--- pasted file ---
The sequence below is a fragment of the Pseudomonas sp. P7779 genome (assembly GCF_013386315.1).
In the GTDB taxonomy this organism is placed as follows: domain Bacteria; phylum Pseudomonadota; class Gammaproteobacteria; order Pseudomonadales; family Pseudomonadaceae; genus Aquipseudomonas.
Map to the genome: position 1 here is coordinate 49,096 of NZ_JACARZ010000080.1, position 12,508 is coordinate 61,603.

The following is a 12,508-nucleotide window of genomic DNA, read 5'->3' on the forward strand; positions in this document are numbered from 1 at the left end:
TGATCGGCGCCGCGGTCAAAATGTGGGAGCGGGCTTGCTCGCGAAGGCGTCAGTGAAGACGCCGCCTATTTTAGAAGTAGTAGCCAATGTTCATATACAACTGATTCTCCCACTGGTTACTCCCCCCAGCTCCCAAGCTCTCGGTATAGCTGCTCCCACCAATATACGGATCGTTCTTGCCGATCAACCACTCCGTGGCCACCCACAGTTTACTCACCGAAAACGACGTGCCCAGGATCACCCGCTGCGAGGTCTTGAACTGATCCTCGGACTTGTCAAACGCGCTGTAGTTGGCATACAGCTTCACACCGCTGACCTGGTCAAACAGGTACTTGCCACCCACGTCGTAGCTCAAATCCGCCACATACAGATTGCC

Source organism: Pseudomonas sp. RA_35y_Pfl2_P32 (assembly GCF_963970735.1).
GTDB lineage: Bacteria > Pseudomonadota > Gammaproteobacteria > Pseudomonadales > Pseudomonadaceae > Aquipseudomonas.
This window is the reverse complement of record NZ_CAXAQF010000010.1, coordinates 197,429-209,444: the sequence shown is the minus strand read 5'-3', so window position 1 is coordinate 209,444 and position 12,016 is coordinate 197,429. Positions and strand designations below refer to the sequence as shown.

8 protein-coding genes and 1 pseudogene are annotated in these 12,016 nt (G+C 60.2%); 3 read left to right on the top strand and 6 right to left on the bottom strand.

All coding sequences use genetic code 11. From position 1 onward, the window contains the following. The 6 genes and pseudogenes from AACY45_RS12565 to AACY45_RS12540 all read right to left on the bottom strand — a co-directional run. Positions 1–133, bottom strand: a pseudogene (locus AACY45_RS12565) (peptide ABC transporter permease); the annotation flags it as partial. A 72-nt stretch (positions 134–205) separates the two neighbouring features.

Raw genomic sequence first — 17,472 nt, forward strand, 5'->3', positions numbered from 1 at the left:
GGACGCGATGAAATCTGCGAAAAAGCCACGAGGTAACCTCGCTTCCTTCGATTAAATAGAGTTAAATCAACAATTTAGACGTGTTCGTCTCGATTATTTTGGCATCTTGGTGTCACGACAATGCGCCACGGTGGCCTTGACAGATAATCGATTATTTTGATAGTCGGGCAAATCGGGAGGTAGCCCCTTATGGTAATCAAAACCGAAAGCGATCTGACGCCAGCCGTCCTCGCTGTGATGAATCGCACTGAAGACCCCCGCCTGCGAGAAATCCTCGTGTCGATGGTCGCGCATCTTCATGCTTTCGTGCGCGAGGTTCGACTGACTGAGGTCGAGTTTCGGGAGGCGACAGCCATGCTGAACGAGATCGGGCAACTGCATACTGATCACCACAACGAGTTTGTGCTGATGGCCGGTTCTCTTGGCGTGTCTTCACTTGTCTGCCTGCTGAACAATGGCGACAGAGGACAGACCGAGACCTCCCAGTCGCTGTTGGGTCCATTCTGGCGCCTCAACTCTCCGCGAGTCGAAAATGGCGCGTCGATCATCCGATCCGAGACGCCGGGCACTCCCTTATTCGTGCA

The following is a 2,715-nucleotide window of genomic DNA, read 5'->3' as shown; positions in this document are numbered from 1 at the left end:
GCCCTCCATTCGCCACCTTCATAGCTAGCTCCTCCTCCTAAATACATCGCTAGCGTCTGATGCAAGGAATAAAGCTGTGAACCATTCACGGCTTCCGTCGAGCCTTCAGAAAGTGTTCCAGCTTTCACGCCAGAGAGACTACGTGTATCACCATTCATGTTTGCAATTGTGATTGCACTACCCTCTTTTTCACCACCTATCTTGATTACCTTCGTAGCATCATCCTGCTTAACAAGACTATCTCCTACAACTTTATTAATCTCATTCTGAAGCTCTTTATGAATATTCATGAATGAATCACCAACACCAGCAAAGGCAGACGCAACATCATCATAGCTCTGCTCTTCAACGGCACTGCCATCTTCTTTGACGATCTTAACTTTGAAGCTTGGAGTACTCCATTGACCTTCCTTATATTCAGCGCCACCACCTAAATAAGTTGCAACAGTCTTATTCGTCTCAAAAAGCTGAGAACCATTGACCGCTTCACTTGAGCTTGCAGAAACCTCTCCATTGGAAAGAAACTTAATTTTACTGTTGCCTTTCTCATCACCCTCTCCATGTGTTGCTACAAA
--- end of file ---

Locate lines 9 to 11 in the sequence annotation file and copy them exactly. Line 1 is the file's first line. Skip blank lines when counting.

8 protein-coding genes and 1 pseudogene are annotated in these 12,016 nt (G+C 60.2%); 3 read left to right on the top strand and 6 right to left on the bottom strand.

All coding sequences use genetic code 11. From position 1 onward, the window contains the following. The 6 genes and pseudogenes from AACY45_RS12565 to AACY45_RS12540 all read right to left on the bottom strand — a co-directional run. Positions 1–133, bottom strand: a pseudogene (locus AACY45_RS12565) (peptide ABC transporter permease); the annotation flags it as partial. A 72-nt stretch (positions 134–205) separates the two neighbouring features.

Raw genomic sequence first — 17,472 nt, forward strand, 5'->3', positions numbered from 1 at the left: